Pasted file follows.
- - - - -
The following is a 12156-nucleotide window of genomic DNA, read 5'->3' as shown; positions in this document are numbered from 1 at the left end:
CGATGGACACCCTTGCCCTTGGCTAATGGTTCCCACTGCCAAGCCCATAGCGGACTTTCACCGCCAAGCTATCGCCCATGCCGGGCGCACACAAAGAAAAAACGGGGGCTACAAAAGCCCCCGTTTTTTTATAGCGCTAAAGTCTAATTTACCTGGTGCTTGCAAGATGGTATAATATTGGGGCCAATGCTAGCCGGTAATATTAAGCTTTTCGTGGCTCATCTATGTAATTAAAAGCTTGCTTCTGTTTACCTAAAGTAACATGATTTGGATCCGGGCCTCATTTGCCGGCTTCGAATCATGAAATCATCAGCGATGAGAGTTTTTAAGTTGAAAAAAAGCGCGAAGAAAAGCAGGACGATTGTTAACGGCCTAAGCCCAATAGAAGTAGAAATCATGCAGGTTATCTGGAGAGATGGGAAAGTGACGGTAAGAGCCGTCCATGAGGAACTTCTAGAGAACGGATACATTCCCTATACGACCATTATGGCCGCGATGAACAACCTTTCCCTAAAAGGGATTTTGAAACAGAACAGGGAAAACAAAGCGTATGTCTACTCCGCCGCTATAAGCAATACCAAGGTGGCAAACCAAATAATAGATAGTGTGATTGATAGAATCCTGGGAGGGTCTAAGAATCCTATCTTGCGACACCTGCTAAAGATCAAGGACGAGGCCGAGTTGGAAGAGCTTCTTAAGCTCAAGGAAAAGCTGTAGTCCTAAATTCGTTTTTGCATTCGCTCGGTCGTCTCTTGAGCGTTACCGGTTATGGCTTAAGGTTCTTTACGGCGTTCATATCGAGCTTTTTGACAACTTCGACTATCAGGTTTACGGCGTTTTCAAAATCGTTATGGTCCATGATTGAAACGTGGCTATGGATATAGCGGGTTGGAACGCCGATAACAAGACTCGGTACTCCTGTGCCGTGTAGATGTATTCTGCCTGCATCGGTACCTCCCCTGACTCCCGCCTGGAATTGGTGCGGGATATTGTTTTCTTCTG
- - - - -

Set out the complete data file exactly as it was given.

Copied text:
The following is a 12156-nucleotide window of genomic DNA, read 5'->3' as shown; positions in this document are numbered from 1 at the left end:
CGATGGACACCCTTGCCCTTGGCTAATGGTTCCCACTGCCAAGCCCATAGCGGACTTTCACCGCCAAGCTATCGCCCATGCCGGGCGCACACAAAGAAAAAACGGGGGCTACAAAAGCCCCCGTTTTTTTATAGCGCTAAAGTCTAATTTACCTGGTGCTTGCAAGATGGTATAATATTGGGGCCAATGCTAGCCGGTAATATTAAGCTTTTCGTGGCTCATCTATGTAATTAAAAGCTTGCTTCTGTTTACCTAAAGTAACATGATTTGGATCCGGGCCTCATTTGCCGGCTTCGAATCATGAAATCATCAGCGATGAGAGTTTTTAAGTTGAAAAAAAGCGCGAAGAAAAGCAGGACGATTGTTAACGGCCTAAGCCCAATAGAAGTAGAAATCATGCAGGTTATCTGGAGAGATGGGAAAGTGACGGTAAGAGCCGTCCATGAGGAACTTCTAGAGAACGGATACATTCCCTATACGACCATTATGGCCGCGATGAACAACCTTTCCCTAAAAGGGATTTTGAAACAGAACAGGGAAAACAAAGCGTATGTCTACTCCGCCGCTATAAGCAATACCAAGGTGGCAAACCAAATAATAGATAGTGTGATTGATAGAATCCTGGGAGGGTCTAAGAATCCTATCTTGCGACACCTGCTAAAGATCAAGGACGAGGCCGAGTTGGAAGAGCTTCTTAAGCTCAAGGAAAAGCTGTAGTCCTAAATTCGTTTTTGCATTCGCTCGGTCGTCTCTTGAGCGTTACCGGTTATGGCTTAAGGTTCTTTACGGCGTTCATATCGAGCTTTTTGACAACTTCGACTATCAGGTTTACGGCGTTTTCAAAATCGTTATGGTCCATGATTGAAACGTGGCTATGGATATAGCGGGTTGGAACGCCGATAACAAGACTCGGTACTCCTGTGCCGTGTAGATGTATTCTGCCTGCATCGGTACCTCCCCTGACTCCCGCCTGGAATTGGTGCGGGATATTGTTTTCTTCTG